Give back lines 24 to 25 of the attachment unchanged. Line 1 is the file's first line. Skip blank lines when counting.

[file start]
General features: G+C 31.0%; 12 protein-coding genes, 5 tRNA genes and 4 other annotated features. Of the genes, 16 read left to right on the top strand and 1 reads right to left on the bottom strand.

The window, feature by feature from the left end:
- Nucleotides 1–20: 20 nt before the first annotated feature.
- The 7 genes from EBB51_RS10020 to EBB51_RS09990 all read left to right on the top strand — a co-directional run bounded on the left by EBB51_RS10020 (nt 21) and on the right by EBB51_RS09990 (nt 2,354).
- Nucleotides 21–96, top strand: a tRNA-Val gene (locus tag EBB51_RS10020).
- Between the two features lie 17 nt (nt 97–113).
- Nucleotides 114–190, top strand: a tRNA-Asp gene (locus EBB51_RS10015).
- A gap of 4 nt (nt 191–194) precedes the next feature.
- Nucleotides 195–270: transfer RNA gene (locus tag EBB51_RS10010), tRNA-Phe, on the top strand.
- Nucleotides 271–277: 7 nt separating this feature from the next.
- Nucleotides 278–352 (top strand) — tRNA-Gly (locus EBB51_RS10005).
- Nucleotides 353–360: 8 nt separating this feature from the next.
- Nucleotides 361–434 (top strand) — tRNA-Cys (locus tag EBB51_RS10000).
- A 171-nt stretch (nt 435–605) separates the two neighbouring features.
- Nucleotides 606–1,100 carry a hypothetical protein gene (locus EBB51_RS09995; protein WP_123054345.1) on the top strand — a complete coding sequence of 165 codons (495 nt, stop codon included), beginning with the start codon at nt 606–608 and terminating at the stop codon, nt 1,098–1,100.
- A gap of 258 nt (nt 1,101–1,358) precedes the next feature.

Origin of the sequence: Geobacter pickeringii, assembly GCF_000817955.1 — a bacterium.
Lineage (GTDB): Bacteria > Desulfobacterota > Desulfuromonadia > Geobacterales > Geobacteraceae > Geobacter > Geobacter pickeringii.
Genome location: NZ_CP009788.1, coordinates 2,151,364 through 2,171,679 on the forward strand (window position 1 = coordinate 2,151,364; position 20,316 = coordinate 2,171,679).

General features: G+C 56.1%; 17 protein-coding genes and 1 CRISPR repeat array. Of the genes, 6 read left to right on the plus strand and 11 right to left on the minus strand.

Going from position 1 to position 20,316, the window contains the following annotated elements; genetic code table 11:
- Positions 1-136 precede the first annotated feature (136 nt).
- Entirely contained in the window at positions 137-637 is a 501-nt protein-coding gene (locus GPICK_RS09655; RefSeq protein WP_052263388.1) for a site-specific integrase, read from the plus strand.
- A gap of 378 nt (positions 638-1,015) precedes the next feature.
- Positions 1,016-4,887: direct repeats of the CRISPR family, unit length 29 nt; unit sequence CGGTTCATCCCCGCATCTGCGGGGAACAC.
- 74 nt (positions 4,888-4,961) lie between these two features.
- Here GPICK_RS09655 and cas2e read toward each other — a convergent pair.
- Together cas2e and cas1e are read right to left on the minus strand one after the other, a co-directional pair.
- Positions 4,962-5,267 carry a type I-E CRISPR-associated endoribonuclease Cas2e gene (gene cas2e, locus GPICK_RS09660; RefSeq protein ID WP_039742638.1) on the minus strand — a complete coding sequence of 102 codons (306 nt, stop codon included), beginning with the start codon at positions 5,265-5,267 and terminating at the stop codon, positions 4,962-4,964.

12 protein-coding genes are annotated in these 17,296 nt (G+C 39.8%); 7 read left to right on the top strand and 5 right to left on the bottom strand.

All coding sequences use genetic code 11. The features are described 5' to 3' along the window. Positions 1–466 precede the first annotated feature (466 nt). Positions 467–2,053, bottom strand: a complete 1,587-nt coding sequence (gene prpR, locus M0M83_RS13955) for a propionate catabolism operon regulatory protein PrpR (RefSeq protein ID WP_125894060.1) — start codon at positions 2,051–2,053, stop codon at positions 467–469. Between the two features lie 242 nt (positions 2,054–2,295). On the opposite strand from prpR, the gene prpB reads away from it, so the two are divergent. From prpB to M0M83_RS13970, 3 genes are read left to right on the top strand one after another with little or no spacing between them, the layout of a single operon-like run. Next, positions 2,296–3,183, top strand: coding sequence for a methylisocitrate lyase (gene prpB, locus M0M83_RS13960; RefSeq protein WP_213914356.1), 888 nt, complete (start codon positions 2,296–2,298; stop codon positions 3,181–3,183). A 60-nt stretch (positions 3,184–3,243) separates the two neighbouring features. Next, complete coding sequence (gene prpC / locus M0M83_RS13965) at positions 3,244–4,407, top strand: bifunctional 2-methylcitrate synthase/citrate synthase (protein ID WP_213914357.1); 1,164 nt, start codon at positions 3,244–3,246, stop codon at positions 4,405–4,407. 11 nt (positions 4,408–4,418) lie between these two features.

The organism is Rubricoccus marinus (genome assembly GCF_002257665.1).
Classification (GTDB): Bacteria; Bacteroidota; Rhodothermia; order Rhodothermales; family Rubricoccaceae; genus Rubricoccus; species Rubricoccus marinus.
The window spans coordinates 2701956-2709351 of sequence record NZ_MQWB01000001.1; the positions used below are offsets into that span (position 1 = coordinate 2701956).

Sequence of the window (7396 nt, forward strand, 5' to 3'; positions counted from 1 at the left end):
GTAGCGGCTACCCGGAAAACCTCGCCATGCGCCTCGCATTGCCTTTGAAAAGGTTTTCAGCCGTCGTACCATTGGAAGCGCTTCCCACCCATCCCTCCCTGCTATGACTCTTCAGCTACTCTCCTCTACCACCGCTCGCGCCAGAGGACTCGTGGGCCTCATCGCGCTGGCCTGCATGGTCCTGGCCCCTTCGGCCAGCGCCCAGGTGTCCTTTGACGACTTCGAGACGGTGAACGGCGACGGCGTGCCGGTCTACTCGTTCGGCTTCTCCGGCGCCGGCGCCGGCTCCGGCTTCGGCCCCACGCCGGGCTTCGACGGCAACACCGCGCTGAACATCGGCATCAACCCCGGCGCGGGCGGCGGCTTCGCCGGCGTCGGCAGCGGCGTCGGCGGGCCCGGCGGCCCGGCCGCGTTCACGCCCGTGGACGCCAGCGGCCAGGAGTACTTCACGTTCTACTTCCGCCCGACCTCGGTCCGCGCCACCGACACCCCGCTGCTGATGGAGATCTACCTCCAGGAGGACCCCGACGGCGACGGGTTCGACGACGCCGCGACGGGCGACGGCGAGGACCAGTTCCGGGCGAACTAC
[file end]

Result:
- A gap of 378 nt (positions 638-1,015) precedes the next feature.
- Positions 1,016-4,887: direct repeats of the CRISPR family, unit length 29 nt; unit sequence CGGTTCATCCCCGCATCTGCGGGGAACAC.